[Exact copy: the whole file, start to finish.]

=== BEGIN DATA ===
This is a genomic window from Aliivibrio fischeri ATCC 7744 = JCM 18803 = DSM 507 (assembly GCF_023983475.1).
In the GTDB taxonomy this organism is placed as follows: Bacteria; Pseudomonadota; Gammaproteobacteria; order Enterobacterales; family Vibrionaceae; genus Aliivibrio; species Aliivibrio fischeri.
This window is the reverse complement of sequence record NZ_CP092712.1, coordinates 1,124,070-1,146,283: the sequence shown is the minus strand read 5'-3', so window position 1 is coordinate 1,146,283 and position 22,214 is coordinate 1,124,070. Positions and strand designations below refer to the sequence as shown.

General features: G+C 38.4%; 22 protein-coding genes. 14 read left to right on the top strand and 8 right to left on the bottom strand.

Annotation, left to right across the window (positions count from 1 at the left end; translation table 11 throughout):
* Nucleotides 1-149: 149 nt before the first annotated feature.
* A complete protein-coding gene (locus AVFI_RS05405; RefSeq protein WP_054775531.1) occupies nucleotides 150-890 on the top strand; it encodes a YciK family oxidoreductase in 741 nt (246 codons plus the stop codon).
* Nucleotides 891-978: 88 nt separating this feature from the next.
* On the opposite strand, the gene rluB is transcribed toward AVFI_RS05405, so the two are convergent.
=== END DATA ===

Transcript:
This is a genomic window from Aliivibrio fischeri ATCC 7744 = JCM 18803 = DSM 507 (assembly GCF_023983475.1).
In the GTDB taxonomy this organism is placed as follows: Bacteria; Pseudomonadota; Gammaproteobacteria; order Enterobacterales; family Vibrionaceae; genus Aliivibrio; species Aliivibrio fischeri.
This window is the reverse complement of sequence record NZ_CP092712.1, coordinates 1,124,070-1,146,283: the sequence shown is the minus strand read 5'-3', so window position 1 is coordinate 1,146,283 and position 22,214 is coordinate 1,124,070. Positions and strand designations below refer to the sequence as shown.

General features: G+C 38.4%; 22 protein-coding genes. 14 read left to right on the top strand and 8 right to left on the bottom strand.

Annotation, left to right across the window (positions count from 1 at the left end; translation table 11 throughout):
* Nucleotides 1-149: 149 nt before the first annotated feature.
* A complete protein-coding gene (locus AVFI_RS05405; RefSeq protein WP_054775531.1) occupies nucleotides 150-890 on the top strand; it encodes a YciK family oxidoreductase in 741 nt (246 codons plus the stop codon).
* Nucleotides 891-978: 88 nt separating this feature from the next.
* On the opposite strand, the gene rluB is transcribed toward AVFI_RS05405, so the two are convergent.